Week 1

Yaw was way in a mirror, it occurred for no reason

04.24.11 | | 1 Comment

[spoilers thru §8]

You’re moving. Look around you. The book opens:

Past the flannel plains and blacktop graphs and skylines of canted rust

This feels immediately like gliding over a vast cinematic expanse, like the opening of a film where we’re suddenly flying fast and low over a flat, gridlike landscape, the horizon stretching thinly and stereographically out to our left and right beyond our peripheral vision, two-point perspective lines converging on a fixed, unknown destination point, but the ground at the bottom of the frame rushing beneath us in deep motion blur. The perception of motion depends entirely on where you fix your gaze.

But if you close your eyes–or fly into clouds–can you feel it, this motion? Physics says that you can’t, as long as you’re not accelerating. You’re in an inertial reference frame, which to the observer inside is indistinguishable from standing still:

Sylvanshine then spent some time trying to feel the fact that his personal body was traveling at the same speed as the craft he was inside. On a large jet it felt like merely sitting in a loud narrow room; here at least the changes in the seat’s and belt’s pressures against him allowed him to be aware of movement.

As the first sections of the novel unfold it feels as if we, and the novel’s initial characters, are caught inside in this sort of stasis-in-motion. It’s an uncomfortable, invisible sort of movement that loops back onto itself and is experienced like stasis because there’s so little personal agency: someone else is always driving. We are like the 13-year-old Ware girl from the trailer park, riding up front but sitting in the passenger seat. Where are we heading? “All the world beyond the reach of the headlamps’ beams was much obscured.” (Note also maybe: Warewhere.) All that’s visible between her knees is the first piece of the moving road, telegraphing some sort of message about their destination (“the broken centerline shot Morse at them”), but the content of the message is unknown.

Like much of Wallace certain words recur prominently and seem almost pre-underlined, and one of them in this first week’s reading is yaw. Sylvanshine muses over it in mid-flight (“He briefly tried to remember the definition of yaw”) and then later as the mother of the trailer park girl is driving, “the winds of oncoming rigs struck the truck and its shell and caused yaw the mother steered against.” Yaw is a term in avionics for angular rotation on one of the three principal axes of an airplane in motion, the other two being pitch and roll:

For the passenger who is riding in the airplane in order to get somewhere else, yaw is paramount among the three axes because it represents rotation around the Z (up) axis, which from the cockpit’s perspective is left-right motion, or “heading”. Meaning navigation, the process of steering toward where you are going, finding your way. “Yaw was way in a mirror,” thinks Sylvanshine.  The mirrored yaw|way juxtaposition feels like Wallace is signaling something important, maybe even a bit forced. I don’t think it’s too far-fetched to parse Yahweh out of yaw|way given how much the author tees it up, setting up some sort of man-vs-deity dialectic. Sylvanshine is looking down out of the airplane window as the interstate drifts in and out of view:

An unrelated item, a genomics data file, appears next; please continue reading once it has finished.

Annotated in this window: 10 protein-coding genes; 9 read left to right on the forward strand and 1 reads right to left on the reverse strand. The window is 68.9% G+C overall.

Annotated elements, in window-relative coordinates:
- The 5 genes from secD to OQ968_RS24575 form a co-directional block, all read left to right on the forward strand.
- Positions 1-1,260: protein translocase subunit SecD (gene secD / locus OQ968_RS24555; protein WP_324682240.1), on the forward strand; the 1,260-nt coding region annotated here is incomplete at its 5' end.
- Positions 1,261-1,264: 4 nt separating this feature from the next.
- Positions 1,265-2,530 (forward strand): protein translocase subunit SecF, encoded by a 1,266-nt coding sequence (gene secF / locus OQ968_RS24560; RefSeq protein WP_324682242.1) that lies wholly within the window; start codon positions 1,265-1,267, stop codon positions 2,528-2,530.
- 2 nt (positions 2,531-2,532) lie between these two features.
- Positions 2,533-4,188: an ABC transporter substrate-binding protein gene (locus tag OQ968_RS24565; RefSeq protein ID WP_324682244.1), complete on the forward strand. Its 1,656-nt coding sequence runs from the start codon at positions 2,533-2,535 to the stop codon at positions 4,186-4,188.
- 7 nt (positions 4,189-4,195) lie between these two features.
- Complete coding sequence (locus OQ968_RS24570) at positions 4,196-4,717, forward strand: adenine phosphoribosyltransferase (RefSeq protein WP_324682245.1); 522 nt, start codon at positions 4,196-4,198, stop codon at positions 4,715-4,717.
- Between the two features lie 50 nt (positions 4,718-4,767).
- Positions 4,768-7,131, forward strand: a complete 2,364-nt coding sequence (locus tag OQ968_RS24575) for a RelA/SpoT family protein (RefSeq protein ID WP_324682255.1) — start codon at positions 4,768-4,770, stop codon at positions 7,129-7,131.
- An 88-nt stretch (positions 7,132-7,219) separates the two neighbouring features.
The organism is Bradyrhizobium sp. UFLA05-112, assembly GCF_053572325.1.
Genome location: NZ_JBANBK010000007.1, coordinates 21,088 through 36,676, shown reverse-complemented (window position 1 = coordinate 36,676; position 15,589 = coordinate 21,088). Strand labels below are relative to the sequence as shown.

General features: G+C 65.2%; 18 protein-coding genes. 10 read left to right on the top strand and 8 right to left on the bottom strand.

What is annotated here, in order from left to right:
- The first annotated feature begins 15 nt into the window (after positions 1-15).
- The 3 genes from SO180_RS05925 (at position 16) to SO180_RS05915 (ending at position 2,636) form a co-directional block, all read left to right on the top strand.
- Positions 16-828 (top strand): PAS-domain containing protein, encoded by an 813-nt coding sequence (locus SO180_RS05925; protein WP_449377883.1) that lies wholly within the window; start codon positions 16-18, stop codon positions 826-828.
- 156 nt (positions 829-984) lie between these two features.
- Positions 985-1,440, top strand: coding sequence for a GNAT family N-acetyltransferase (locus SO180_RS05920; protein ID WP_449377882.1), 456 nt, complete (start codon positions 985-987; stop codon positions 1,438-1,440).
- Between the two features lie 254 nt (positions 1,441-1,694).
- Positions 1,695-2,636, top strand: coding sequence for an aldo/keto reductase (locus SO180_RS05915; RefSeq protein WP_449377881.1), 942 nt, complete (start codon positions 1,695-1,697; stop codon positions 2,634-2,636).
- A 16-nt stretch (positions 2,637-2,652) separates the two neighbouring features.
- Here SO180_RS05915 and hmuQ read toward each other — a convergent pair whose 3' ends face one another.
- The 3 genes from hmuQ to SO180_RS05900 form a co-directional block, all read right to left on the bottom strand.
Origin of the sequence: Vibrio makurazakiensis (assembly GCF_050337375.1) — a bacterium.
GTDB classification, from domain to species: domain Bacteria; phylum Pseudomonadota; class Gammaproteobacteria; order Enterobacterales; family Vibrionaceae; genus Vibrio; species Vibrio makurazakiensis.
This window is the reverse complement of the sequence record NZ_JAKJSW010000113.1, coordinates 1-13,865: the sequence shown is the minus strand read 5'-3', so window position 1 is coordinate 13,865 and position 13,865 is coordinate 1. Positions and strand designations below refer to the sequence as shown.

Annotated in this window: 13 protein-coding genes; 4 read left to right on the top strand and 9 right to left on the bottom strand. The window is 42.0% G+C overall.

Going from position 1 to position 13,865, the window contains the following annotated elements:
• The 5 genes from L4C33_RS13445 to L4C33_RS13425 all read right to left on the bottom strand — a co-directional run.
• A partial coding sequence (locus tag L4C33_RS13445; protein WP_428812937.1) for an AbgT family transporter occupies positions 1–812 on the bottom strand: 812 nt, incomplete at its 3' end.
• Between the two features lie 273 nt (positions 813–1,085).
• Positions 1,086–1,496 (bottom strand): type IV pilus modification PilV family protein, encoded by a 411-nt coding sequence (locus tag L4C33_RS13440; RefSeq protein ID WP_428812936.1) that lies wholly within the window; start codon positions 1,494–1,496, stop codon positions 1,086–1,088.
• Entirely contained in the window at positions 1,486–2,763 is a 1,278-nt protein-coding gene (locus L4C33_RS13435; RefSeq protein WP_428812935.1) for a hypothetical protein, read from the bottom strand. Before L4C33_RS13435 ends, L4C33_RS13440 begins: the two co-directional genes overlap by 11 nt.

What if it felt as slow to actually drive as it looked from this perspective? It would be like trying to run underwater. The whole ball game was perspective, filtering, the choice of perception’s objects.

The airplane can pitch and elevate us to a prosaically more godlike view, but it’s a 35,000-foot false perspective. Up here it’s still heading that matters to us. Our business on highways, which we had convinced ourselves was so urgent and fast and important on the ground, looks like stasis from this high. Even being up here and attaining that perspective is a letdown: “Above and below were a different story, but there was always something disappointing about clouds when you were inside them; they ceased to be clouds at all.”

This early in the novel it’s not clear that there’s anything grand or unifying that knits together the disparate stories of Week 1, but I worry for Sylvanshine, the trailer park girl and even Lane Dean (from §6) all because they seem stuck in their motion toward futures over which they have no control, and always in the real-or-metaphorical passenger seat. (Dean: “felt sun on one arm as he pictured in his mind an image of himself on a train, waving mechanically to something that got smaller and smaller as the train pulled away.”) Maybe this is what boredom–something we’ve heard is going to be a central theme of the book–is going to end up being later on: the experience of the mind being locked in a kind of loop of the moment-to-moment present as we are in constant, intangible motion toward our uncertain future.

Like most broad cinematic beginnings, the motion of the opening passage in §1 slows and narrows and comes to rest on the small and specific tableaux that will sit with us for the rest of the book:

the shapes of the worms incised in the overturned dung and baked by  the sun all day until hardened, there to stay, tiny vacant lines in  rows and inset curls that do not close because the head never quite touches the tail. Read these.

I find this image chilling. Initially from all the soil and stasis and death, like the creepy stillness of the deceased, undiscovered IRS worker we learn about in §4. Ultimately though it’s the almost-closed circles that stay with me, the imperfect frozen unfulfilled loops that the camera rests on.  Of all the images we’ve just seen it says: read these.

But lots of novel to come, this is only Week 1.  It’s Spring. Think Farm Safety. Here we go.

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